Here are some facts on which the UK media remain silent.

1) Rupert Murdoch penetrates the establishment in every country in which he operates. He seeks political influence and strikes alliances, hedging his bets with both sides of the political fence. The police are implicated in the NOTW hacking scandal. Pollice lied to MPs. Police may have taken money from NOTW journalists. Police are the most likely source of the phone numbers of victims which were passed to journalists.

Murdoch did not want to confront the police or the establishment. His business and the influence it buys is worth much more.

2) Rebekah Brooks, the head of Murdoch's UK newspaper operation, would have been intimately involved in the phone hacking scandal. As Alan Rusbridger, the Guardian’s editor wrote, no editor would publish a story without asking where the evidence came from.

No editor or senior staff member would be unaware where their highly-paid reporters were – and what they were covering 

Just as another Murdoch outfit, Sky News would have known exactly where their reporter James Furlong was, when he made a report in which he falsely claimed to be on a submarine firing missiles in the Gulf. Sky producers and news editors abandoned Furlong, claiming to have no knowledge of his whereabouts when he made his false report – blaming, just like the NOTW, “one bad apple”. Furlong later committed suicide.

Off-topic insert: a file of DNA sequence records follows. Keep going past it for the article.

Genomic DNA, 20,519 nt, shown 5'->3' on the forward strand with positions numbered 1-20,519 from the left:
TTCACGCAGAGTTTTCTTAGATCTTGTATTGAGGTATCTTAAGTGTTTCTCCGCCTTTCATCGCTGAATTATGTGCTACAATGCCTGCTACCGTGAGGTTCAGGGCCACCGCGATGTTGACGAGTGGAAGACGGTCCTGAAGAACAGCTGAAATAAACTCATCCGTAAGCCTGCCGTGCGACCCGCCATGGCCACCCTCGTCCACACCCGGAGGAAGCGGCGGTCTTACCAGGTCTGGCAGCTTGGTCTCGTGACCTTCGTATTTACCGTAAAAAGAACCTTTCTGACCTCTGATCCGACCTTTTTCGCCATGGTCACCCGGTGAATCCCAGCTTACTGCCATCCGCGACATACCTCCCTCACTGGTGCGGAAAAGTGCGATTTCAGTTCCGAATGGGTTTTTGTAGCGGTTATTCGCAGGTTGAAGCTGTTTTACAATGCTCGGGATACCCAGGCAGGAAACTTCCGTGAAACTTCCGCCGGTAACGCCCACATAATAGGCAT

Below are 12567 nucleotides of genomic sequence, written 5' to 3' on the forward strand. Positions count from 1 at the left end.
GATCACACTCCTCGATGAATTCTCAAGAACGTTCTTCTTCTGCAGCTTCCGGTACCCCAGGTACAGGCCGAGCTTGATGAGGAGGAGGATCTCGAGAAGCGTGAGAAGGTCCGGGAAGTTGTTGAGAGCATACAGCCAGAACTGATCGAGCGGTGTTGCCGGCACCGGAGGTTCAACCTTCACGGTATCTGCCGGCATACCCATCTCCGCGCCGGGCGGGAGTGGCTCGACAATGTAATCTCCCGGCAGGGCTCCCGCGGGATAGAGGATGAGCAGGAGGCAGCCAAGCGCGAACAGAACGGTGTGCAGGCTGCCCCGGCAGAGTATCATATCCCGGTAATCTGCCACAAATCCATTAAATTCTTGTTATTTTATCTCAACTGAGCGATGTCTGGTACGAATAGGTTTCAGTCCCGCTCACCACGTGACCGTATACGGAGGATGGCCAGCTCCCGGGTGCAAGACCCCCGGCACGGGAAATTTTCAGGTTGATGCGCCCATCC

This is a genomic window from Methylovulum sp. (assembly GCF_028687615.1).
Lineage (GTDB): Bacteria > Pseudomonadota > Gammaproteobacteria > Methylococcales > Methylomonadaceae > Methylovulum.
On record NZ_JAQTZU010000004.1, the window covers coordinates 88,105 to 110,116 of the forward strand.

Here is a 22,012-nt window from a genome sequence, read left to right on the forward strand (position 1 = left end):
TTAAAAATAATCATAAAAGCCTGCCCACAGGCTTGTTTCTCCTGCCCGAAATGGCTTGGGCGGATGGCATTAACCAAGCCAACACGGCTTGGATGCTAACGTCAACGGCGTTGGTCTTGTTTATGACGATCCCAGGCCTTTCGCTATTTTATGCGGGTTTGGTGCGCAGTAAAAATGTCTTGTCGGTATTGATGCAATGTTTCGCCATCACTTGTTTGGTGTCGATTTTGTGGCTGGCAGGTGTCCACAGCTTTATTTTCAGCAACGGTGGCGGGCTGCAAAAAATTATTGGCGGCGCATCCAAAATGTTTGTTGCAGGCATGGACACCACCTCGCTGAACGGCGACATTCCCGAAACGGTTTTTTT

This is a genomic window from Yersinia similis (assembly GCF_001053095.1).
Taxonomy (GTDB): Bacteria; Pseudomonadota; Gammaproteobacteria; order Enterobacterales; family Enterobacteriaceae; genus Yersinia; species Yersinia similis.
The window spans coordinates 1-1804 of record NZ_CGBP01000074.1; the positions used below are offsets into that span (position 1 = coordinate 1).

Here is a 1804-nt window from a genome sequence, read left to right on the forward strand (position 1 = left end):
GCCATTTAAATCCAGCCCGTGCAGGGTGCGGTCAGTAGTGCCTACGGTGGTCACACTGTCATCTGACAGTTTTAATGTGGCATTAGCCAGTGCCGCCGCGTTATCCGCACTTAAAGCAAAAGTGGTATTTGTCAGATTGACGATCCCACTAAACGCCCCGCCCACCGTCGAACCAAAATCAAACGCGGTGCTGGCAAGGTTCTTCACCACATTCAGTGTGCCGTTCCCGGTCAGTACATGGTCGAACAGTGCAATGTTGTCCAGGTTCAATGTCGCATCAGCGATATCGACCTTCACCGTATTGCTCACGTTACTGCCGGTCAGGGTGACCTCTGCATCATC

3) The NOTW was not the only newspaper involved in hacking phones or employing private investigators.  Steve Whittamore was one. “Newspapers who used Whittamore included the News of the World and many other titles. A report by the information commissioner said more than 50 Daily Mail journalists bought material from Whittamore on 952 occasions. Other customers included the Daily Mirror (681 transactions), News of the World (228), Sunday Times (4) and Observer (103). The Observer is owned by the Guardian's parent company Guardian Media Group.” 
Source: The Guardian.

4) Politicians of both main parties are closely linked to senior NI staff like Rebekah Brooks and have hired individuals like former NOTW Andy Coulson who was briefly a Conservative Party adviser.

5) Newspaper editors now suggest that the press was scared of Murdoch and went silent for two years while the phone hacking scandal brewed. Except for the Guardian, which pursued the story, although it was the police, afraid of the mounting evidence of complicity with NOTW, who eventually forced NC to go public. 

However the press may not have been scared  of Murdoch, but rather of the revelations that almost all newspapers practice hacking. Standard practice spreads throughout an industry – the press is no different to banking.

6) Closing the NOTW is another act of Murdoch family vandalism. As the Independent’s founder Andreas Whittam Smith told Sky, the moral crisis is not in the 168 year-old newspaper but in its ownership. The newspaper has survived many different owners, though none like this.